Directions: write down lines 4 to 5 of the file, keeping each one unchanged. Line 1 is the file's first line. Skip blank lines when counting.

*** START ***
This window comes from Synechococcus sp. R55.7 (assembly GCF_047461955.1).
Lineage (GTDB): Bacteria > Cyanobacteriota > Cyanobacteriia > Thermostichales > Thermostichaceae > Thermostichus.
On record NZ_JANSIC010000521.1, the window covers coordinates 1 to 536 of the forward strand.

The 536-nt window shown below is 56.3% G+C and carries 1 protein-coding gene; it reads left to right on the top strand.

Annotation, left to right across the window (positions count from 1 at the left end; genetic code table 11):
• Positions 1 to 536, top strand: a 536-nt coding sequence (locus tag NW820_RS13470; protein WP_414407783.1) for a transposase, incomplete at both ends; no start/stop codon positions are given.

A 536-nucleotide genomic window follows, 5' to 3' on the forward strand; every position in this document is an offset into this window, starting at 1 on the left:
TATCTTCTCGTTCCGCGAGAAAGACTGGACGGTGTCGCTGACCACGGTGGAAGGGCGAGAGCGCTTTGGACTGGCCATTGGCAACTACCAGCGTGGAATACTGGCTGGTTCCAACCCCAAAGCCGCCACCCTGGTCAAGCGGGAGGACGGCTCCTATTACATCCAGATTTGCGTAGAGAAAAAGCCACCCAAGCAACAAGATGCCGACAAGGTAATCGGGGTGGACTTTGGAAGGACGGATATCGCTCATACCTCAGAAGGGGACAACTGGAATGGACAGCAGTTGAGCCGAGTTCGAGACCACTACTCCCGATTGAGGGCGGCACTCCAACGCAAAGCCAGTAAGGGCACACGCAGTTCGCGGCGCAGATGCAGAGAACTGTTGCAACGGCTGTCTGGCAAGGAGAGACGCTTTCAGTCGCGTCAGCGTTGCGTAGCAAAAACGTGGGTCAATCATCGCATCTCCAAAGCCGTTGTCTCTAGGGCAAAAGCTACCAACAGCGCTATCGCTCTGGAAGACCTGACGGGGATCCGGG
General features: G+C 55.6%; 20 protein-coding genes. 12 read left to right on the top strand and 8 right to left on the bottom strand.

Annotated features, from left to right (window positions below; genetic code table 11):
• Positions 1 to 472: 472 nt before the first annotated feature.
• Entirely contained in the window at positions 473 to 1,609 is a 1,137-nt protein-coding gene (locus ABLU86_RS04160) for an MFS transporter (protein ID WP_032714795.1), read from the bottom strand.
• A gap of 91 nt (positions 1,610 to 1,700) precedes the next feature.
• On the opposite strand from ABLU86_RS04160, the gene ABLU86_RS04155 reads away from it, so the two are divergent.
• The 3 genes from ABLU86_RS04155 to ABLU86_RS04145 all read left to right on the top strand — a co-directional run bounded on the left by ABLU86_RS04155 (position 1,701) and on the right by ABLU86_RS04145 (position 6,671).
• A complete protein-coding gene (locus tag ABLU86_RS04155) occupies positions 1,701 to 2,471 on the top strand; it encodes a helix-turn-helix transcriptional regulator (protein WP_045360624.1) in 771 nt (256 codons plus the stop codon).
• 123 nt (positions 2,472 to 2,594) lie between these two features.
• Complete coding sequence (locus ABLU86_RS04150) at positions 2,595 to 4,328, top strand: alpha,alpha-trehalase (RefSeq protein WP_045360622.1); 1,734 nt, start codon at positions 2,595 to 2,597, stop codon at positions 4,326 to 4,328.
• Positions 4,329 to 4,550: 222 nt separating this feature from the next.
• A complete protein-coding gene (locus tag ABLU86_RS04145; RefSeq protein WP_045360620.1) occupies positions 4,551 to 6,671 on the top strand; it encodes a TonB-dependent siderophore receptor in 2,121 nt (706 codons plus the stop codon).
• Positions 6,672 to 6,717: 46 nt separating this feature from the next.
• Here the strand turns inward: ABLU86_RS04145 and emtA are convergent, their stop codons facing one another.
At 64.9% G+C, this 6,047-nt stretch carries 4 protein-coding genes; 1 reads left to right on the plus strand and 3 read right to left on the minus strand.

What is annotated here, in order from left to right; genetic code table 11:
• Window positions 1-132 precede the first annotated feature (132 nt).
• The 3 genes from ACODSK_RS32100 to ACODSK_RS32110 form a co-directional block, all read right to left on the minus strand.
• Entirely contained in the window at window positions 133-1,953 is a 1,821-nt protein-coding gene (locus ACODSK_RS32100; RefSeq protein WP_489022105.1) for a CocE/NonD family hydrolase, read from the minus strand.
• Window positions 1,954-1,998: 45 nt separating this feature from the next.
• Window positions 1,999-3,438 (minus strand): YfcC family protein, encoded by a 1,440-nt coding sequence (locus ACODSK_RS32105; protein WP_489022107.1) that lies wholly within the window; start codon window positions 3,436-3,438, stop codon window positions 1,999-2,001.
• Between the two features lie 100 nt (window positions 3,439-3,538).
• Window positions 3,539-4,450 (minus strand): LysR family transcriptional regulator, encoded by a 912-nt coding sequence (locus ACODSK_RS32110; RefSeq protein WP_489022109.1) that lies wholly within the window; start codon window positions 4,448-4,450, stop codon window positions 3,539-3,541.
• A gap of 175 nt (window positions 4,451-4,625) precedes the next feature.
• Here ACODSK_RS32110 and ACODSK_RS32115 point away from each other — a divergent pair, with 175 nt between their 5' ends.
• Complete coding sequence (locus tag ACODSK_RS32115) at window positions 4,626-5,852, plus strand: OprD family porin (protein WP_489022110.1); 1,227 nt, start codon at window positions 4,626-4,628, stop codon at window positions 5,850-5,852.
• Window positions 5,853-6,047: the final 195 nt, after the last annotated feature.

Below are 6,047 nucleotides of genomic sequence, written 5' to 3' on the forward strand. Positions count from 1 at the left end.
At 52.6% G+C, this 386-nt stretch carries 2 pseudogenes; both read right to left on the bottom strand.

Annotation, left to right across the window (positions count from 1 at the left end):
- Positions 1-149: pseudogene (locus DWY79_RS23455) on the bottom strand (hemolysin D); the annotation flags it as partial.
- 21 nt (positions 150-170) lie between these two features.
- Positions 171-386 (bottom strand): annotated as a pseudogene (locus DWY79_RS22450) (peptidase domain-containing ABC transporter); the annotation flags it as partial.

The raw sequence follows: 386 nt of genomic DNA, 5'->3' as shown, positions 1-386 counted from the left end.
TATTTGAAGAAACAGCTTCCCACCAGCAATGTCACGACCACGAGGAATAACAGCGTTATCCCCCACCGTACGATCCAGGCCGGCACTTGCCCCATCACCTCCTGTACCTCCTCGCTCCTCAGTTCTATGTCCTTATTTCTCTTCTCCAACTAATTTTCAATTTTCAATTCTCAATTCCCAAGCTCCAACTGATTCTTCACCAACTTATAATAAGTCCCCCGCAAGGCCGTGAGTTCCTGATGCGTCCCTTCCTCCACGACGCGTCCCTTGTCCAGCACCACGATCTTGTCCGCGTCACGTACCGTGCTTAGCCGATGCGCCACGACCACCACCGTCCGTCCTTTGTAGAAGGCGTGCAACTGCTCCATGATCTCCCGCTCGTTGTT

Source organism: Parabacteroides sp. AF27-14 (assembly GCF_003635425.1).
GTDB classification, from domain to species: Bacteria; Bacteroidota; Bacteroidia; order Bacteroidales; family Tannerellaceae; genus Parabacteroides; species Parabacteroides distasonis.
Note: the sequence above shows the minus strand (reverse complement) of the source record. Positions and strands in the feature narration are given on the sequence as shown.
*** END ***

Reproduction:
The 536-nt window shown below is 56.3% G+C and carries 1 protein-coding gene; it reads left to right on the top strand.

Annotation, left to right across the window (positions count from 1 at the left end; genetic code table 11):